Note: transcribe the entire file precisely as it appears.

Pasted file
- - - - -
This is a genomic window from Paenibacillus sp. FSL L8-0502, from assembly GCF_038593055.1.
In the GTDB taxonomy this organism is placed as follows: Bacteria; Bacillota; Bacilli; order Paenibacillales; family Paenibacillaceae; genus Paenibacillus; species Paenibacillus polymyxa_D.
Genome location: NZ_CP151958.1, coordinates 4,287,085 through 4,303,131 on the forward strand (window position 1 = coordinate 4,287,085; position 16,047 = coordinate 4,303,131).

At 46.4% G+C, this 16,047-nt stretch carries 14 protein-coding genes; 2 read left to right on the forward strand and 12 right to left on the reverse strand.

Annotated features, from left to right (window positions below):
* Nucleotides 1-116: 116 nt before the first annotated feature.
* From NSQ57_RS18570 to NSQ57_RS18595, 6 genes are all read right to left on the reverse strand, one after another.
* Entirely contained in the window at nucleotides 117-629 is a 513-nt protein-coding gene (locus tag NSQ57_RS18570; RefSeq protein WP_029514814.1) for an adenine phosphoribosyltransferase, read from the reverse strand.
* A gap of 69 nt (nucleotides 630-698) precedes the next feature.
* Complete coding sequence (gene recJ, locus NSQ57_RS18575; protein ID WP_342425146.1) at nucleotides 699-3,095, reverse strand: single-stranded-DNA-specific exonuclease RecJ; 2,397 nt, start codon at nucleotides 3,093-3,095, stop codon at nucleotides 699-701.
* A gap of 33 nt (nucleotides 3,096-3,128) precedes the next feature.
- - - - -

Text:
This is a genomic window from Paenibacillus sp. FSL L8-0502, from assembly GCF_038593055.1.
In the GTDB taxonomy this organism is placed as follows: Bacteria; Bacillota; Bacilli; order Paenibacillales; family Paenibacillaceae; genus Paenibacillus; species Paenibacillus polymyxa_D.
Genome location: NZ_CP151958.1, coordinates 4,287,085 through 4,303,131 on the forward strand (window position 1 = coordinate 4,287,085; position 16,047 = coordinate 4,303,131).

At 46.4% G+C, this 16,047-nt stretch carries 14 protein-coding genes; 2 read left to right on the forward strand and 12 right to left on the reverse strand.

Annotated features, from left to right (window positions below):
* Nucleotides 1-116: 116 nt before the first annotated feature.
* From NSQ57_RS18570 to NSQ57_RS18595, 6 genes are all read right to left on the reverse strand, one after another.
* Entirely contained in the window at nucleotides 117-629 is a 513-nt protein-coding gene (locus tag NSQ57_RS18570; RefSeq protein WP_029514814.1) for an adenine phosphoribosyltransferase, read from the reverse strand.
* A gap of 69 nt (nucleotides 630-698) precedes the next feature.
* Complete coding sequence (gene recJ, locus NSQ57_RS18575; protein ID WP_342425146.1) at nucleotides 699-3,095, reverse strand: single-stranded-DNA-specific exonuclease RecJ; 2,397 nt, start codon at nucleotides 3,093-3,095, stop codon at nucleotides 699-701.
* A gap of 33 nt (nucleotides 3,096-3,128) precedes the next feature.